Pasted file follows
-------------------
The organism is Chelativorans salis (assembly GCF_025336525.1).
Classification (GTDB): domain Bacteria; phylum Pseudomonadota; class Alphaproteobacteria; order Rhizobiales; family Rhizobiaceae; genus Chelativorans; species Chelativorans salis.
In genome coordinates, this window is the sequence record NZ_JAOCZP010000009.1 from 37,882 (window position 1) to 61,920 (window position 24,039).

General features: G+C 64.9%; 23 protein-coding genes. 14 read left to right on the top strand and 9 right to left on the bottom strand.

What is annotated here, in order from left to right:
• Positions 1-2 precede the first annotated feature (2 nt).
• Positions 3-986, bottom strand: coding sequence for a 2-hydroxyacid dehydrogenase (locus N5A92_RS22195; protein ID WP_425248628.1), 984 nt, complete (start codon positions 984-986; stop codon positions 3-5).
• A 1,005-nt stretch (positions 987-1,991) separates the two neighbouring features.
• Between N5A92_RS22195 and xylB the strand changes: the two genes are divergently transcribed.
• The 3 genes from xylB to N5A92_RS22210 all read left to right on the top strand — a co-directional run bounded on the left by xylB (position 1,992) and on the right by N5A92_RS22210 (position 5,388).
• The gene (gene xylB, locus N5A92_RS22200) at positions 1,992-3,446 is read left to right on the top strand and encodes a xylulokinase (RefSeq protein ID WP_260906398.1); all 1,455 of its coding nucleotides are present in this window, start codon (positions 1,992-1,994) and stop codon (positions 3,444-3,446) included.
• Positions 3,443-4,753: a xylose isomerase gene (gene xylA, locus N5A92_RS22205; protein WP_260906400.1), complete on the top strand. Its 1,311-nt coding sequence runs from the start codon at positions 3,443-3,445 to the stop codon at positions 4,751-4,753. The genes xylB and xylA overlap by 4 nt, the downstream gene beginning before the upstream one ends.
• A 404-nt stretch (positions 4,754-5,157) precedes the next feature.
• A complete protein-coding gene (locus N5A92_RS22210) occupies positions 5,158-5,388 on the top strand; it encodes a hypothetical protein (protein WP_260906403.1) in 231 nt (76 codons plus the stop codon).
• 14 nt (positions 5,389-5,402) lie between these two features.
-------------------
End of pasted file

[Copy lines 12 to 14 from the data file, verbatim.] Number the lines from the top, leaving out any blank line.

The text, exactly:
• Positions 3,443-4,753: a xylose isomerase gene (gene xylA, locus N5A92_RS22205; protein WP_260906400.1), complete on the top strand. Its 1,311-nt coding sequence runs from the start codon at positions 3,443-3,445 to the stop codon at positions 4,751-4,753. The genes xylB and xylA overlap by 4 nt, the downstream gene beginning before the upstream one ends.
• A 404-nt stretch (positions 4,754-5,157) precedes the next feature.
• A complete protein-coding gene (locus N5A92_RS22210) occupies positions 5,158-5,388 on the top strand; it encodes a hypothetical protein (protein WP_260906403.1) in 231 nt (76 codons plus the stop codon).